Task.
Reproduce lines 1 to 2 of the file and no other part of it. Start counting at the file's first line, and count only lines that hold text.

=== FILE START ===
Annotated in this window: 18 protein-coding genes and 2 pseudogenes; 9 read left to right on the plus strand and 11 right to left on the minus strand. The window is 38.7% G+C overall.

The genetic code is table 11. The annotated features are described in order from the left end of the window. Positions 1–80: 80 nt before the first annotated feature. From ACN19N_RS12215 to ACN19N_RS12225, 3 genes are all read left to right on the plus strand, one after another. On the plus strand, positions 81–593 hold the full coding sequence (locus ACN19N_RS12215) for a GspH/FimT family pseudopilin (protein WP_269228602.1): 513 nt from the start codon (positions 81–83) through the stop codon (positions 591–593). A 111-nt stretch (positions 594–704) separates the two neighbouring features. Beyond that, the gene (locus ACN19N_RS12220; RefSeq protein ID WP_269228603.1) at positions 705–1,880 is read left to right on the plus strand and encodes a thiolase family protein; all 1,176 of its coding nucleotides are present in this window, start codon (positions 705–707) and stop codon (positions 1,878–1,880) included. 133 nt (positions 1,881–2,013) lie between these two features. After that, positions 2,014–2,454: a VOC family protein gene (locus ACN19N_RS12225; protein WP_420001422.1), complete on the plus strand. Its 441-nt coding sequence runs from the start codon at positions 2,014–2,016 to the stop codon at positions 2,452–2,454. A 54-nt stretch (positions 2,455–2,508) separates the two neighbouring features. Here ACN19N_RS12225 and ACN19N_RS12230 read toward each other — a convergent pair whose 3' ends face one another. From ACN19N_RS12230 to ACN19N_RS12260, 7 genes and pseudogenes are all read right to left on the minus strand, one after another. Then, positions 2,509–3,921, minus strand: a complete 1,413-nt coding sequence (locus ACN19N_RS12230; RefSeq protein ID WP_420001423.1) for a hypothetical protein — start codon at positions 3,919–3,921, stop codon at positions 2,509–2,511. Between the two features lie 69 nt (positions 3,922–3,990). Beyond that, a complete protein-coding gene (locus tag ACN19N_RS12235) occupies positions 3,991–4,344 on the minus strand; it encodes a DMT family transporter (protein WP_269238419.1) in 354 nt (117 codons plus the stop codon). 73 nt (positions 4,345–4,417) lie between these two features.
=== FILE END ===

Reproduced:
Annotated in this window: 18 protein-coding genes and 2 pseudogenes; 9 read left to right on the plus strand and 11 right to left on the minus strand. The window is 38.7% G+C overall.

The genetic code is table 11. The annotated features are described in order from the left end of the window. Positions 1–80: 80 nt before the first annotated feature. From ACN19N_RS12215 to ACN19N_RS12225, 3 genes are all read left to right on the plus strand, one after another. On the plus strand, positions 81–593 hold the full coding sequence (locus ACN19N_RS12215) for a GspH/FimT family pseudopilin (protein WP_269228602.1): 513 nt from the start codon (positions 81–83) through the stop codon (positions 591–593). A 111-nt stretch (positions 594–704) separates the two neighbouring features. Beyond that, the gene (locus ACN19N_RS12220; RefSeq protein ID WP_269228603.1) at positions 705–1,880 is read left to right on the plus strand and encodes a thiolase family protein; all 1,176 of its coding nucleotides are present in this window, start codon (positions 705–707) and stop codon (positions 1,878–1,880) included. 133 nt (positions 1,881–2,013) lie between these two features. After that, positions 2,014–2,454: a VOC family protein gene (locus ACN19N_RS12225; protein WP_420001422.1), complete on the plus strand. Its 441-nt coding sequence runs from the start codon at positions 2,014–2,016 to the stop codon at positions 2,452–2,454. A 54-nt stretch (positions 2,455–2,508) separates the two neighbouring features. Here ACN19N_RS12225 and ACN19N_RS12230 read toward each other — a convergent pair whose 3' ends face one another. From ACN19N_RS12230 to ACN19N_RS12260, 7 genes and pseudogenes are all read right to left on the minus strand, one after another. Then, positions 2,509–3,921, minus strand: a complete 1,413-nt coding sequence (locus ACN19N_RS12230; RefSeq protein ID WP_420001423.1) for a hypothetical protein — start codon at positions 3,919–3,921, stop codon at positions 2,509–2,511. Between the two features lie 69 nt (positions 3,922–3,990). Beyond that, a complete protein-coding gene (locus tag ACN19N_RS12235) occupies positions 3,991–4,344 on the minus strand; it encodes a DMT family transporter (protein WP_269238419.1) in 354 nt (117 codons plus the stop codon). 73 nt (positions 4,345–4,417) lie between these two features.